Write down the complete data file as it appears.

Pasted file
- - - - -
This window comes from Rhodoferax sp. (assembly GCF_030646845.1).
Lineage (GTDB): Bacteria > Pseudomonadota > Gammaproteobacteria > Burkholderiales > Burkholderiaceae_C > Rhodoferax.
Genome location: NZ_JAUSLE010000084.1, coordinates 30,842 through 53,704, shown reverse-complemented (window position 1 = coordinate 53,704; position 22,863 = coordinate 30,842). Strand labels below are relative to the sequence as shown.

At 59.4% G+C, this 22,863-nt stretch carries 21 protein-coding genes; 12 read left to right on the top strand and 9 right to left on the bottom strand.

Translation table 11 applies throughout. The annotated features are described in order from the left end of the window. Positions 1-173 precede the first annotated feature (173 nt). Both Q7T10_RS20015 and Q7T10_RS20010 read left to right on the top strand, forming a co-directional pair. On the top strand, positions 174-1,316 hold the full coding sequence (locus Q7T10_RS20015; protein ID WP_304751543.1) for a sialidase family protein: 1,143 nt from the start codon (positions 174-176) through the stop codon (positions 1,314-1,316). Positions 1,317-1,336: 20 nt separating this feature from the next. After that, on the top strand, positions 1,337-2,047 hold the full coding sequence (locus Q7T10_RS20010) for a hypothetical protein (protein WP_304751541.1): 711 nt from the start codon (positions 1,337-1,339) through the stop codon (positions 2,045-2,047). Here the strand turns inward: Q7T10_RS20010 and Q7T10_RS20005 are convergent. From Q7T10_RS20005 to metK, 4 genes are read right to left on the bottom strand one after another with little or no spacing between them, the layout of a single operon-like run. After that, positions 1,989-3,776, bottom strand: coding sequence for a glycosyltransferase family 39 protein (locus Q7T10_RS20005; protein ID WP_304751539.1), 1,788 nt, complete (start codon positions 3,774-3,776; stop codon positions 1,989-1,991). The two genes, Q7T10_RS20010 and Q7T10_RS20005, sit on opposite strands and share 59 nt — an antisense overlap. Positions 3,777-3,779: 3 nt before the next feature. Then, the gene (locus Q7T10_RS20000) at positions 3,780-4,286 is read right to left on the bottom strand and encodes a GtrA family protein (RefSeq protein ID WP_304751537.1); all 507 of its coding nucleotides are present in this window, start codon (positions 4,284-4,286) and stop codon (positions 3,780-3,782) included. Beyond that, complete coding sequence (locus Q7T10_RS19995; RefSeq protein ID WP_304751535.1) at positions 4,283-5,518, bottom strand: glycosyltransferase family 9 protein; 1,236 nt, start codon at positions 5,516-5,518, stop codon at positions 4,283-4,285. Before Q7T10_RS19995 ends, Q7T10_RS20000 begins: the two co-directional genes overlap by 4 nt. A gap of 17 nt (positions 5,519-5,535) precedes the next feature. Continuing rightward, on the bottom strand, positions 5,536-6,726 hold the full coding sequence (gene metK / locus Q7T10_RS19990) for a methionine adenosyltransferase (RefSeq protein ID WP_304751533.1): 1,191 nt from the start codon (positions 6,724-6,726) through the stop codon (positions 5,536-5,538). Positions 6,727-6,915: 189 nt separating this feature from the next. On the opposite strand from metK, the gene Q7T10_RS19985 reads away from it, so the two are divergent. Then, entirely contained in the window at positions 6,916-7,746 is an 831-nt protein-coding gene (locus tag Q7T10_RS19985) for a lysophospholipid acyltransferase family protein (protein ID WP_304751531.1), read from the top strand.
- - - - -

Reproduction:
This window comes from Rhodoferax sp. (assembly GCF_030646845.1).
Lineage (GTDB): Bacteria > Pseudomonadota > Gammaproteobacteria > Burkholderiales > Burkholderiaceae_C > Rhodoferax.
Genome location: NZ_JAUSLE010000084.1, coordinates 30,842 through 53,704, shown reverse-complemented (window position 1 = coordinate 53,704; position 22,863 = coordinate 30,842). Strand labels below are relative to the sequence as shown.

At 59.4% G+C, this 22,863-nt stretch carries 21 protein-coding genes; 12 read left to right on the top strand and 9 right to left on the bottom strand.

Translation table 11 applies throughout. The annotated features are described in order from the left end of the window. Positions 1-173 precede the first annotated feature (173 nt). Both Q7T10_RS20015 and Q7T10_RS20010 read left to right on the top strand, forming a co-directional pair. On the top strand, positions 174-1,316 hold the full coding sequence (locus Q7T10_RS20015; protein ID WP_304751543.1) for a sialidase family protein: 1,143 nt from the start codon (positions 174-176) through the stop codon (positions 1,314-1,316). Positions 1,317-1,336: 20 nt separating this feature from the next. After that, on the top strand, positions 1,337-2,047 hold the full coding sequence (locus Q7T10_RS20010) for a hypothetical protein (protein WP_304751541.1): 711 nt from the start codon (positions 1,337-1,339) through the stop codon (positions 2,045-2,047). Here the strand turns inward: Q7T10_RS20010 and Q7T10_RS20005 are convergent. From Q7T10_RS20005 to metK, 4 genes are read right to left on the bottom strand one after another with little or no spacing between them, the layout of a single operon-like run. After that, positions 1,989-3,776, bottom strand: coding sequence for a glycosyltransferase family 39 protein (locus Q7T10_RS20005; protein ID WP_304751539.1), 1,788 nt, complete (start codon positions 3,774-3,776; stop codon positions 1,989-1,991). The two genes, Q7T10_RS20010 and Q7T10_RS20005, sit on opposite strands and share 59 nt — an antisense overlap. Positions 3,777-3,779: 3 nt before the next feature. Then, the gene (locus Q7T10_RS20000) at positions 3,780-4,286 is read right to left on the bottom strand and encodes a GtrA family protein (RefSeq protein ID WP_304751537.1); all 507 of its coding nucleotides are present in this window, start codon (positions 4,284-4,286) and stop codon (positions 3,780-3,782) included. Beyond that, complete coding sequence (locus Q7T10_RS19995; RefSeq protein ID WP_304751535.1) at positions 4,283-5,518, bottom strand: glycosyltransferase family 9 protein; 1,236 nt, start codon at positions 5,516-5,518, stop codon at positions 4,283-4,285. Before Q7T10_RS19995 ends, Q7T10_RS20000 begins: the two co-directional genes overlap by 4 nt. A gap of 17 nt (positions 5,519-5,535) precedes the next feature. Continuing rightward, on the bottom strand, positions 5,536-6,726 hold the full coding sequence (gene metK / locus Q7T10_RS19990) for a methionine adenosyltransferase (RefSeq protein ID WP_304751533.1): 1,191 nt from the start codon (positions 6,724-6,726) through the stop codon (positions 5,536-5,538). Positions 6,727-6,915: 189 nt separating this feature from the next. On the opposite strand from metK, the gene Q7T10_RS19985 reads away from it, so the two are divergent. Then, entirely contained in the window at positions 6,916-7,746 is an 831-nt protein-coding gene (locus tag Q7T10_RS19985) for a lysophospholipid acyltransferase family protein (protein ID WP_304751531.1), read from the top strand.